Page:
eConveyancing Update: ELNO source accounts may have compliance issues in Victoria
Recently the Victorian Legal Services Board+Commissioner (VLSB+C) issued regulatory guidelines surrounding the use of source accounts operated by Electronic Lodgement Network Operators (ELNOs) for e-conveyancing. The guideline was developed after considerable consultation with stakeholders and after a significant period of reviewing the operation of e-conveyancing, now mandatory for the settlement of conveyancing transactions with a few minor exceptions. The guideline has a significant impact on the interpretation of the type of trust money used during the settlement process and the resulting recordkeeping requirements for participants.
PEXA is the current Electronic Lodgement Network Operator (ELNO) in Victoria and is expected to be joined by other operators in future. In order to process e-conveyancing settlements, it is necessary either for users to connect their existing law practice general trust account to an ELNO or alternative arrange for funds to be entered to the ELNO source account for redistribution to payees. When PEXA’s account is used typically a practitioner would direct the distribution of those funds via instructions entered online, which had been defined as 'power money'. Funds are typically distributed to payees such as the vendor, their solicitor, any mortgagees and statutory authorities.
Interpretation of trust money type held by ELNO
In Victoria, an ELNO source account is not considered by the Legal Services Board+Commissioner (VLSC+B) to be a solicitor’s trust account under the Legal Profession Uniform Law and the recording of transactions that occur within the source account are not considered general trust transactions recorded under Regulation 47 of the Legal Profession Uniform General Rules. The monies introduced to the ELNO’s source account and resulting transactions fall under the definition of power money. The VLSC+B recommends that Victorian lawyers should not use ENLO source accounts.
When a practitioner has in past provided instructions to an ELNO as to how to disburse funds from the source account, they are exercising a power over those funds allowing the definition to accord with ‘power monies’ in line with Regulation 55 ‘Trust money subject to specific powers’. The requirements for power money are that a ‘record of all dealings with the money’ and ‘all supporting information’ must be kept in a manner that enables the dealings to be clearly understood. Power money arises whenever a practitioner has a power over trust money and property that can be exercised, such as being a signatory to a client’s bank account or any other circumstance whereby control over that property is possible, unless that money is specifically general trust money, controlled or investment money or transit money.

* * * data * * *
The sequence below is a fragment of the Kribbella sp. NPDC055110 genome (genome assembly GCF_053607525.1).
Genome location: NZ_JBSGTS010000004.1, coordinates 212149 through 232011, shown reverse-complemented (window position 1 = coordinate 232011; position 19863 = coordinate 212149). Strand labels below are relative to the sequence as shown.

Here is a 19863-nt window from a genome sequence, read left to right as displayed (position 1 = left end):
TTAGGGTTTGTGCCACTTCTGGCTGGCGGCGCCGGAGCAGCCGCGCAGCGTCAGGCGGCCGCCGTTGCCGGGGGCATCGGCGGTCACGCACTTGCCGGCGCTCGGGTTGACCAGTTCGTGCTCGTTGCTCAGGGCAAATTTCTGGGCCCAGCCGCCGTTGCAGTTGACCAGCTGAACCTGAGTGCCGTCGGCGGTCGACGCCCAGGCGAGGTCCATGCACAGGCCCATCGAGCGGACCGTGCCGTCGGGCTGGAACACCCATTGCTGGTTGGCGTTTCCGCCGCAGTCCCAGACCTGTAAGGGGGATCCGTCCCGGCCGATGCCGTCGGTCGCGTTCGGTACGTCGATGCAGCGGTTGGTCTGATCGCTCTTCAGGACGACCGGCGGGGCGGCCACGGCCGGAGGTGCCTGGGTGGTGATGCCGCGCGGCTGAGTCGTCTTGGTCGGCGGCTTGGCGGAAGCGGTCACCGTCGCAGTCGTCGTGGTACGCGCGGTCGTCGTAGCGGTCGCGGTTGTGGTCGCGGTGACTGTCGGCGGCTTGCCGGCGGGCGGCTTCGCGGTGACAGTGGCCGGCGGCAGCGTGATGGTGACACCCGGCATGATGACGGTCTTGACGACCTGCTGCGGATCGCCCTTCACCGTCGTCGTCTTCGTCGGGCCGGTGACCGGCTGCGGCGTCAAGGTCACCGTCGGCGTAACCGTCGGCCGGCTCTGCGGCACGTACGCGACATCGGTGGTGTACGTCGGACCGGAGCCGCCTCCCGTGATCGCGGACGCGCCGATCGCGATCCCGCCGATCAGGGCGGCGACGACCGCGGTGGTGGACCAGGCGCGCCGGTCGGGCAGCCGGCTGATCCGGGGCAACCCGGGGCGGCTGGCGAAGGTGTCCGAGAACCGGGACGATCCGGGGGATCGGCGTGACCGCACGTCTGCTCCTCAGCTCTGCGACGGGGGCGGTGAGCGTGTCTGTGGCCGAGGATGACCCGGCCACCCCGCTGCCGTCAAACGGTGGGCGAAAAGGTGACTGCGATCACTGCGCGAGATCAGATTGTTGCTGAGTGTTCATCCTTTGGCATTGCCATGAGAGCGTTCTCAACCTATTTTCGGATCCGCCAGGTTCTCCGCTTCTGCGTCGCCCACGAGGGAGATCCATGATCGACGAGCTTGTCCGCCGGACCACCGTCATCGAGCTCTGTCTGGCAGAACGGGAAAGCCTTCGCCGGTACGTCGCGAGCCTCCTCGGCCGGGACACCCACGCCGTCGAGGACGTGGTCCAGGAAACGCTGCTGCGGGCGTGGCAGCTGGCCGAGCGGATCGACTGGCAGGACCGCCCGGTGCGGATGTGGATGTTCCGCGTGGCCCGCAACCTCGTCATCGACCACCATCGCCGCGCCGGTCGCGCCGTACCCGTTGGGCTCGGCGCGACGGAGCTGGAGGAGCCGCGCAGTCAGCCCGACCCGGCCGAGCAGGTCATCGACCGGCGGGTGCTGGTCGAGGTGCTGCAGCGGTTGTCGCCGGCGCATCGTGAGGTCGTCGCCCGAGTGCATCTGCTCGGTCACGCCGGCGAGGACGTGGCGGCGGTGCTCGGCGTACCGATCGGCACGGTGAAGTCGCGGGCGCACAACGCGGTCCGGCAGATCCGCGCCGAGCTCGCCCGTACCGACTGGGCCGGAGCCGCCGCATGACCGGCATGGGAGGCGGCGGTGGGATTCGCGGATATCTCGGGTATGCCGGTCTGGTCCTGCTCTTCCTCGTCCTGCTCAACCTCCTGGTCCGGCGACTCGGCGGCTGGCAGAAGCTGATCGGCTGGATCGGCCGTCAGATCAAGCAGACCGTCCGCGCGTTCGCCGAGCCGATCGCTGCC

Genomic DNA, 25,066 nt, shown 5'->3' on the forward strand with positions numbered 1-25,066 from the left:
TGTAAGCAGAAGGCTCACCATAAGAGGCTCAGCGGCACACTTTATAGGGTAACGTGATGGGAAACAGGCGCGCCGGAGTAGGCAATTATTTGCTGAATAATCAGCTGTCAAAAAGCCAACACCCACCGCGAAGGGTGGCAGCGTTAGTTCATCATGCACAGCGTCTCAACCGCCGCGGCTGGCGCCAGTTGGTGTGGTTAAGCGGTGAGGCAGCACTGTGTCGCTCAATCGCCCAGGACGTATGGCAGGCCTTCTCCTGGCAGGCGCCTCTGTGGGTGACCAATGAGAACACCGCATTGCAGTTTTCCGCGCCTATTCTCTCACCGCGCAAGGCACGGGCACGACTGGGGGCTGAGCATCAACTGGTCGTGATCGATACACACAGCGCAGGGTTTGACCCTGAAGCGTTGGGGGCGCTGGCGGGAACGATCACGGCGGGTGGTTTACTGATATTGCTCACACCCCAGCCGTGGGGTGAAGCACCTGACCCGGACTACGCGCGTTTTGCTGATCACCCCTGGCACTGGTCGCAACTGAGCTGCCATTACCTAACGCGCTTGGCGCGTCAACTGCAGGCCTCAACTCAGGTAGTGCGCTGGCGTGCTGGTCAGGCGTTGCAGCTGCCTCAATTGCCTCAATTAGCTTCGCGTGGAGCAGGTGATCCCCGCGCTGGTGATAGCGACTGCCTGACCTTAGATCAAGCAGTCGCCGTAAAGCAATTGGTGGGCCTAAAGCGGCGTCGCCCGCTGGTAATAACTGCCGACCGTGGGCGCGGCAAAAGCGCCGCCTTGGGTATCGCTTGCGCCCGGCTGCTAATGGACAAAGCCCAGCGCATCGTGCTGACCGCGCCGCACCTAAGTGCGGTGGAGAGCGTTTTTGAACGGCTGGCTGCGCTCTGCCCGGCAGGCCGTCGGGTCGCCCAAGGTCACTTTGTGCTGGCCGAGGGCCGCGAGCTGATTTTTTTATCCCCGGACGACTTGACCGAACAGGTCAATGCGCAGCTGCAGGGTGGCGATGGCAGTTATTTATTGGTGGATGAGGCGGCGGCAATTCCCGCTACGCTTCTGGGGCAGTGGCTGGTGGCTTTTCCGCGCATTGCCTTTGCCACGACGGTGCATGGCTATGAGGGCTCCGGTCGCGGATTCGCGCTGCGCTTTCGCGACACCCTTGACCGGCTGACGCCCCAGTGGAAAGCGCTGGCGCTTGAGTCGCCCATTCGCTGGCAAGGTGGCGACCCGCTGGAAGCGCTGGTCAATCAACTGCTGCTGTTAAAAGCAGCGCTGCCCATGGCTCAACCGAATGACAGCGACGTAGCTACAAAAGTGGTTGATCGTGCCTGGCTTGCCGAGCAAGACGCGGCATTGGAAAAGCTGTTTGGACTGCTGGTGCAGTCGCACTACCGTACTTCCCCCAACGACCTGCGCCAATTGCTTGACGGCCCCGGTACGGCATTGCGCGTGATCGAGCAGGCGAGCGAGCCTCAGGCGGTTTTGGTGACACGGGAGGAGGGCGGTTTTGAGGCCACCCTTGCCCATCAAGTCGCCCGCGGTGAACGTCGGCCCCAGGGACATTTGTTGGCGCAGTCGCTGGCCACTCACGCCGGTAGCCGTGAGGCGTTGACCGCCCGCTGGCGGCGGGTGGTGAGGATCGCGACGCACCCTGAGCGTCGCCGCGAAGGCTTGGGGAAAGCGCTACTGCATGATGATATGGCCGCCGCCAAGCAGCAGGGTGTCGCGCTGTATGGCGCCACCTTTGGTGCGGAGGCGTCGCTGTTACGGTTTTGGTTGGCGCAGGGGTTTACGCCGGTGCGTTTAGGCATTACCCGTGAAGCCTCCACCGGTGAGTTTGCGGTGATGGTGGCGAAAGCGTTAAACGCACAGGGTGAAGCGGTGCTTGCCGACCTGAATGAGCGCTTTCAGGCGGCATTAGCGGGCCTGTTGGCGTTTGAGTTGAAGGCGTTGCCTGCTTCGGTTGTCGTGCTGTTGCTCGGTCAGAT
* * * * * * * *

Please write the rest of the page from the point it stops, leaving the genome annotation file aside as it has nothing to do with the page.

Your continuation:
ELNO source accounts are not covered by the Fidelity Fund
The LPUL requires the operation of a fidelity fund in Victoria for the benefit of clients in the event their lawyer or a law practice commits fraud or dishonesty resulting in a loss of that client’s trust money or trust property. Additionally, the Legal Practitioners Liability Committee provides a level of professional indemnity insurance cover for Victorian trust accounts. The Legal Services Board has formed the view that fidelity fund cover may not extend to the source account of an ELNO due to the ELNO not being considered an ‘associate’ of a law practice under the Uniform Law.
Associate, defined under Section 6 of the LPUL, means a principal, partner, director, officer, employee or agent of the law practice or an Australian legal practitioner who is a consultant to the practice.
Benefits of a trust account
A law practice general trust account confers the following benefits:
* Client’s funds are covered by the protections and safeguards offered by the Uniform Law
*Requesting and holding payment in advance of your legal costs provide surety that your account can be paid and may reduce doubtful or bad debt
* Interest that accrues on law practice general trust accounts can be paid to the Public Purpose Fund supporting Legal Aid, law reform, education and research
For practices who do not wish to open a law practice trust account, it is possible to use a third-party law practice in order to facilitate interaction with the ELNO. The third-party law firm would need open a separate trust ledger account under the name of your client, receives your instructions and acts on those instructions recording all transactions in strict accordance with the Uniform Law and Rules.
Increased transactional activity highlights the need for effective and secure controls over the transmission of funds. Law practices both who regularly request advance monies for costs and disbursements and now who many have to commence using their general trust account as the source for property settlements may really benefit from using RapidPay as their provider of bank feed data. More information can be found here https://rapidpay.com.au/